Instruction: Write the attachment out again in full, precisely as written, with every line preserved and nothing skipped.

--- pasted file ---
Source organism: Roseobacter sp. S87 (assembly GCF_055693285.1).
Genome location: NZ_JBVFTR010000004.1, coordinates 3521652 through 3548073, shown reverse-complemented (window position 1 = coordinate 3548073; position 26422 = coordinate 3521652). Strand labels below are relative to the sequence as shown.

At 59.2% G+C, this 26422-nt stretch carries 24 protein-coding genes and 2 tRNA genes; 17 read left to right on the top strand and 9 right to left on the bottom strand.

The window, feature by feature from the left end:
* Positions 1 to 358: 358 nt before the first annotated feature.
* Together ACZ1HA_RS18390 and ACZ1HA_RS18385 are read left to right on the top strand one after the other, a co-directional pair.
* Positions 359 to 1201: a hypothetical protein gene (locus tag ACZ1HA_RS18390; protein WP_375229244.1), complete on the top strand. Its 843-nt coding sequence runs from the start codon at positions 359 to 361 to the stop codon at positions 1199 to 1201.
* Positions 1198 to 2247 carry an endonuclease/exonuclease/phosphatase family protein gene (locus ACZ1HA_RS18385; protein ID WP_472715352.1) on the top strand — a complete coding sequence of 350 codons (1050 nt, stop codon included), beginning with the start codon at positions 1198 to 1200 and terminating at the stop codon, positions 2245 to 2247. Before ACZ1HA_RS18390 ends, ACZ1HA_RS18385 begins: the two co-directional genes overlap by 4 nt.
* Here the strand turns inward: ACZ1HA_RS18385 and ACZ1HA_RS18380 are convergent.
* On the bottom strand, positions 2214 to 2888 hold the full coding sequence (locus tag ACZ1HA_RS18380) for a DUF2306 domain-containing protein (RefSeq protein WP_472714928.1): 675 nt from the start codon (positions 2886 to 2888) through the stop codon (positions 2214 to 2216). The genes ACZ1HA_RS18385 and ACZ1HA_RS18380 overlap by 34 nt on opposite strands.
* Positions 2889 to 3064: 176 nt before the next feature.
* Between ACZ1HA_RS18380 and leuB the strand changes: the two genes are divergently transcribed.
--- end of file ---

Source organism: Roseobacter sp. S87 (assembly GCF_055693285.1).
Genome location: NZ_JBVFTR010000004.1, coordinates 3521652 through 3548073, shown reverse-complemented (window position 1 = coordinate 3548073; position 26422 = coordinate 3521652). Strand labels below are relative to the sequence as shown.

At 59.2% G+C, this 26422-nt stretch carries 24 protein-coding genes and 2 tRNA genes; 17 read left to right on the top strand and 9 right to left on the bottom strand.

The window, feature by feature from the left end:
* Positions 1 to 358: 358 nt before the first annotated feature.
* Together ACZ1HA_RS18390 and ACZ1HA_RS18385 are read left to right on the top strand one after the other, a co-directional pair.
* Positions 359 to 1201: a hypothetical protein gene (locus tag ACZ1HA_RS18390; protein WP_375229244.1), complete on the top strand. Its 843-nt coding sequence runs from the start codon at positions 359 to 361 to the stop codon at positions 1199 to 1201.
* Positions 1198 to 2247 carry an endonuclease/exonuclease/phosphatase family protein gene (locus ACZ1HA_RS18385; protein ID WP_472715352.1) on the top strand — a complete coding sequence of 350 codons (1050 nt, stop codon included), beginning with the start codon at positions 1198 to 1200 and terminating at the stop codon, positions 2245 to 2247. Before ACZ1HA_RS18390 ends, ACZ1HA_RS18385 begins: the two co-directional genes overlap by 4 nt.
* Here the strand turns inward: ACZ1HA_RS18385 and ACZ1HA_RS18380 are convergent.
* On the bottom strand, positions 2214 to 2888 hold the full coding sequence (locus tag ACZ1HA_RS18380) for a DUF2306 domain-containing protein (RefSeq protein WP_472714928.1): 675 nt from the start codon (positions 2886 to 2888) through the stop codon (positions 2214 to 2216). The genes ACZ1HA_RS18385 and ACZ1HA_RS18380 overlap by 34 nt on opposite strands.
* Positions 2889 to 3064: 176 nt before the next feature.
* Between ACZ1HA_RS18380 and leuB the strand changes: the two genes are divergently transcribed.